If you are fed-up with street topics and contemporary rap tropes, you may be what is commonly called ‘Alternative.’ Greg Tate said “there is no such thing as alternative hip hop.” I never understood what the term alternative meant. Now I understand that it is a reactionary movement. Alternative rappers experiment with unorthodox sounds and they rebel against contemporary subjects and attitudes. A Tribe Called Quest and De La Soul were considered alternative for their time. Instead of being criminals De La portrayed themselves as hippies. Instead of streetwear, Tribe wore dashikis and rice-paddy hats. It is interesting, when you are successful as an alternative rapper, you lose the prefix “alternative” and gain the moniker “real hip hop.” Funny how that happens.
What Playlist Do You Fit Into?
Who do you sound like? This is not a sarcastic or mean-spirited question. But, to sound like no one else is misguided. Not because it is not possible to sound like no one else, far from it. But if you sound like no one else, no DJ will want to play you.
When you are learning the game, you will inevitably sound like your favorite rappers without your knowledge. On the other hand you may be trying hard to sound like someone you are not, in the pursuit of success.
There is no such thing as originality. Let me finish lol. Everything there is to say has been said by someone smarter than you hundreds of years ago. All we can do is synthesize information in different ways than we have done before. That is the last vestige of originality.
Take A$AP Rocky for example. He is from Harlem. The audience expects him to sound like a typical New York street rapper. But, that wasn’t what Rocky and his friends found to be dope. Rocky gravitated towards southern Hip Hop with a Bone Thugs rapid fire flow. “Don’t remember me as a wannabe New Orleans nigga/ slash lean-sippin’ Tennessee nigga, naaah/ Influenced by Houston, hear it in my music/ A Trill nigga to the truest, show you how to do this!” (From “Palace” by A$AP Rocky)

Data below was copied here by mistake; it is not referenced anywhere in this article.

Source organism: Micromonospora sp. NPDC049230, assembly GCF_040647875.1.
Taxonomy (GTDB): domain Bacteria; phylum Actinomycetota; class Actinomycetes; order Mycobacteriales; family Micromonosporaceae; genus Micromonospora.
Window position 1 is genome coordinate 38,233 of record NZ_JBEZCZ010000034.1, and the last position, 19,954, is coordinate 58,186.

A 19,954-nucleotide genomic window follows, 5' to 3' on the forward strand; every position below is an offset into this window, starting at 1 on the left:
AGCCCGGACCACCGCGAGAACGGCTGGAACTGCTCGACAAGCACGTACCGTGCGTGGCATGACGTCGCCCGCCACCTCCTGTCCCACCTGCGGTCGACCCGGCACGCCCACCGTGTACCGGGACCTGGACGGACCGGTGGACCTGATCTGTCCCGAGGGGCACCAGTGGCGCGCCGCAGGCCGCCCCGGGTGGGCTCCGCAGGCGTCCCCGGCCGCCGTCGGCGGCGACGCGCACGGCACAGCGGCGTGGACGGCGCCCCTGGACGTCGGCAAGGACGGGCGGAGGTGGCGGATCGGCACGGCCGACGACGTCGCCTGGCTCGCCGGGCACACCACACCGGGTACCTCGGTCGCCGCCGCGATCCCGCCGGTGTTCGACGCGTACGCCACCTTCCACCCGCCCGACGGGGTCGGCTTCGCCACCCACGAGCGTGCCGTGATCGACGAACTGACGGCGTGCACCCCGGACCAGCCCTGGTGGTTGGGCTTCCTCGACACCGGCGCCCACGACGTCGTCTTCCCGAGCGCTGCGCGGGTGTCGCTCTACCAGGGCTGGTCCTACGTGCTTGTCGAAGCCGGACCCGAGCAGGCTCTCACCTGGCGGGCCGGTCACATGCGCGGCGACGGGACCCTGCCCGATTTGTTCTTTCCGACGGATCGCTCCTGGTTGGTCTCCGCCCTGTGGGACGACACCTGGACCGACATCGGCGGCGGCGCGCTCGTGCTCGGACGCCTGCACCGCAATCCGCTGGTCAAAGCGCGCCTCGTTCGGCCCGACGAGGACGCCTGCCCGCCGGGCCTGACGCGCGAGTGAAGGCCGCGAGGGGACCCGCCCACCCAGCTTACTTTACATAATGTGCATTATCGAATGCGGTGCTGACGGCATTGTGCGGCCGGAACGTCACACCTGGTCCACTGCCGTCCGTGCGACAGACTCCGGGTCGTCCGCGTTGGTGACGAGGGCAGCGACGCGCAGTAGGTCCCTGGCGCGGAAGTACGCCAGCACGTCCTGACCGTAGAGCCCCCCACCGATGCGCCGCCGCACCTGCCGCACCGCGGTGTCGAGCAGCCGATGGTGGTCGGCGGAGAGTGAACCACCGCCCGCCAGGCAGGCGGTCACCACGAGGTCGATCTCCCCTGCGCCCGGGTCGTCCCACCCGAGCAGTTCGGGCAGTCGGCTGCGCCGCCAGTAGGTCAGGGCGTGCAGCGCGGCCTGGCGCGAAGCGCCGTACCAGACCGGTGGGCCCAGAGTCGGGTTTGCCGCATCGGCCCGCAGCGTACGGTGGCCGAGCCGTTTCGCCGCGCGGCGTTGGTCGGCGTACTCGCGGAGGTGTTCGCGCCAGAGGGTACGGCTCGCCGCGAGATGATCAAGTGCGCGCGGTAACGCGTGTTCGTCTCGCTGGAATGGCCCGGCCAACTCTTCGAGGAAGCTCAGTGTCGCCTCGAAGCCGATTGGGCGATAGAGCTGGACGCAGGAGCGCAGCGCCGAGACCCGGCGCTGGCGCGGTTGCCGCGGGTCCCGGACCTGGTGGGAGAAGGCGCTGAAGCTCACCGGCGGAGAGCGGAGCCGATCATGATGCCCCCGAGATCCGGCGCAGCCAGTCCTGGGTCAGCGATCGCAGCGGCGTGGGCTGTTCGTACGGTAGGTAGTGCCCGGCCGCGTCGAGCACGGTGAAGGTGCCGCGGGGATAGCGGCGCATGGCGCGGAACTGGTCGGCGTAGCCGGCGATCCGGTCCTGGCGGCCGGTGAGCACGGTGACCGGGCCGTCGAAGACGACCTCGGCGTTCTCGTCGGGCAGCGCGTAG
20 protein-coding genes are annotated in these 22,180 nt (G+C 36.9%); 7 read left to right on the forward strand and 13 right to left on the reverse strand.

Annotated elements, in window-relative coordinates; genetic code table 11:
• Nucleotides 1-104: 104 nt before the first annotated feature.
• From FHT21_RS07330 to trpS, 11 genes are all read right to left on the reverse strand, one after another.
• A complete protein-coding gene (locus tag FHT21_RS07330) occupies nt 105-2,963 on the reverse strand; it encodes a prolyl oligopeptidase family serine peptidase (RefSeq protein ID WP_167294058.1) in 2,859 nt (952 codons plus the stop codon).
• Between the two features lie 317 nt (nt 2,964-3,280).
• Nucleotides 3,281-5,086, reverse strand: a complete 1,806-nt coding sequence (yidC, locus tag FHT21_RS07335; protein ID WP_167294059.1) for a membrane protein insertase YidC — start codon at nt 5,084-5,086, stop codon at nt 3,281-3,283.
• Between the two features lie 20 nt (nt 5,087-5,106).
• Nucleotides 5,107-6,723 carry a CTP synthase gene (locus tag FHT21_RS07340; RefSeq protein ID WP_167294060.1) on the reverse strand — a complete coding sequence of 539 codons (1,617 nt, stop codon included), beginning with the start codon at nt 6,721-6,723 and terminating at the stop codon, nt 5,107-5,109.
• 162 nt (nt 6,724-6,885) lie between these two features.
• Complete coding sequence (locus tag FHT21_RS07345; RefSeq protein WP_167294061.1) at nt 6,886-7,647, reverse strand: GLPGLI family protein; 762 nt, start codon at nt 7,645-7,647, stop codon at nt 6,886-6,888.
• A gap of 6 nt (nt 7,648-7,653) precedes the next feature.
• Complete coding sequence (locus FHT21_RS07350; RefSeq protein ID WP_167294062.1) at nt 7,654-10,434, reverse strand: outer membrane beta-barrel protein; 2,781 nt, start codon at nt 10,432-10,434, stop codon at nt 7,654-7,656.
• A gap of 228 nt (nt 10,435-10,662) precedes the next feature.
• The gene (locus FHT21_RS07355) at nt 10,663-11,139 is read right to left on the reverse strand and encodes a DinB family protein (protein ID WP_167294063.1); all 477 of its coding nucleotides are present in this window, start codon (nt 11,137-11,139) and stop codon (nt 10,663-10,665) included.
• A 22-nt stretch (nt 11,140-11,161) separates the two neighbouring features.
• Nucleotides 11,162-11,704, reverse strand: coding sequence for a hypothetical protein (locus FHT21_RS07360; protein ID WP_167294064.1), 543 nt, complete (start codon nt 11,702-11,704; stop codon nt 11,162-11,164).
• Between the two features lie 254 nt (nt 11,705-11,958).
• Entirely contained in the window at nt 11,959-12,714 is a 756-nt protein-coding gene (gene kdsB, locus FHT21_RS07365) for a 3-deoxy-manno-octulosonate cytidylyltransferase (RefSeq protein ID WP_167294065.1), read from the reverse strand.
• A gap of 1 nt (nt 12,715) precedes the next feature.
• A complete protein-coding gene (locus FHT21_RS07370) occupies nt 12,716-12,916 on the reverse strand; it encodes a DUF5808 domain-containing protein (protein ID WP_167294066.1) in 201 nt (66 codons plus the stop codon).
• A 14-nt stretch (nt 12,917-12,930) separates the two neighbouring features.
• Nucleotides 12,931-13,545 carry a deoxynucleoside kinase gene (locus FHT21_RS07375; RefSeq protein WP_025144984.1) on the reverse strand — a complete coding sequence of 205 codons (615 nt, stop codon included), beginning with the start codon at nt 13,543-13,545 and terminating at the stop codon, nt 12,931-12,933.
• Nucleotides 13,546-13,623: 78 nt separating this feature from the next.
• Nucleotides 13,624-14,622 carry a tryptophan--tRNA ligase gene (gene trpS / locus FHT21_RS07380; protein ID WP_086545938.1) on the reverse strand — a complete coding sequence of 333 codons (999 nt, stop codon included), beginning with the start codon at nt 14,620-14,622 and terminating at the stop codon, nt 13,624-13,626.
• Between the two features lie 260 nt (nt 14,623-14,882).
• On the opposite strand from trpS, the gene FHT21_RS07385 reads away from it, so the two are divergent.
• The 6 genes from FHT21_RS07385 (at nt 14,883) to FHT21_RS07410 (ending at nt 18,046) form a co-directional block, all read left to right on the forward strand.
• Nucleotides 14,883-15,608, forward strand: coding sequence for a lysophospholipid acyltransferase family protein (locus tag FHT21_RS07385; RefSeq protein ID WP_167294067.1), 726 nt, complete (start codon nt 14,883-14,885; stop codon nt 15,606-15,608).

The new creative kids don’t make the best music because they are trying to be original. That is a paradox if I ever heard one. They are simply making the music they think is dope. Regardless of what is expected. But they still follow the expectations of a genre, in A$AP Rocky’s case, Early 90’s Texas Trap Rap like UGK.
What is a Genre, within Hip Hop? Genre is a blanket term people often misunderstand. Genre is not entirely your topics of conversation. “Gangsta” is not a genre, it is a style, as many different subgenres within rap use the “Gangsta” style. A Genre is a set of expectations you can use as a template of sorts to make music.
Picture a Western film with no cowboys. People step to works of art with expectations in their mind. Rap music is the same. Picture 2Pac doing a whimsical novelty pop tune. Not likely.
A genre is a formula. It is a particular mood, an attitude, it appeals to a specific group of people and chronicles their particular life experiences. A genre also claims the right to speak about a subject with authority. And it’s production uses particular instruments and sounds. Early 90’s West Coast G-Funk, of which Dr. Dre and Snoop Dogg are prime examples, is a genre with upbeat party jams using P-Funk samples (George Clinton, Funkadelic, etc.) that talks about about the gangbangers in L.A.
Choose the genre that excites you the most. Often it is not a genre of your particular era, but one of the past. The original era probably didn’t get any love, but it’s descendants often become cross over success stories. Either way, choose a genre, or at least be aware of it as you write, and master it’s themes and subject matter. When you master your genre, eventually you can innovate and even reverse it’s expectations. Then you become truly original.
But let’s not get too far ahead of ourselves.
The Final Answer
When most bloggers tell you that you should already know what you should rap about, or that you should follow your heart and rap about what you love, they are not wrong. They are 100 percent correct. But, that is not an answer you give to a new rapper eager to learn about the craft.
Most teachers try to force macro-level concepts down your throat in the beginning, hoping to shortcut the learning process. That is why you get overly simplified answers to beginner level questions. Because the teachers have become advanced they expect everyone to come to their level. They mean well, because they want you to skip the steps they had to take, and just be good.
But, now that I have answered your question in the best way I know how, it is time for you to do some soul searching. What subjects are closest to your heart? Who do you admire most as a rap artist? And if you don’t know the answers, write along the lines of the traditional subject matter. Eventually you will come to find out who you really are, as if you are overhearing yourself for the first time.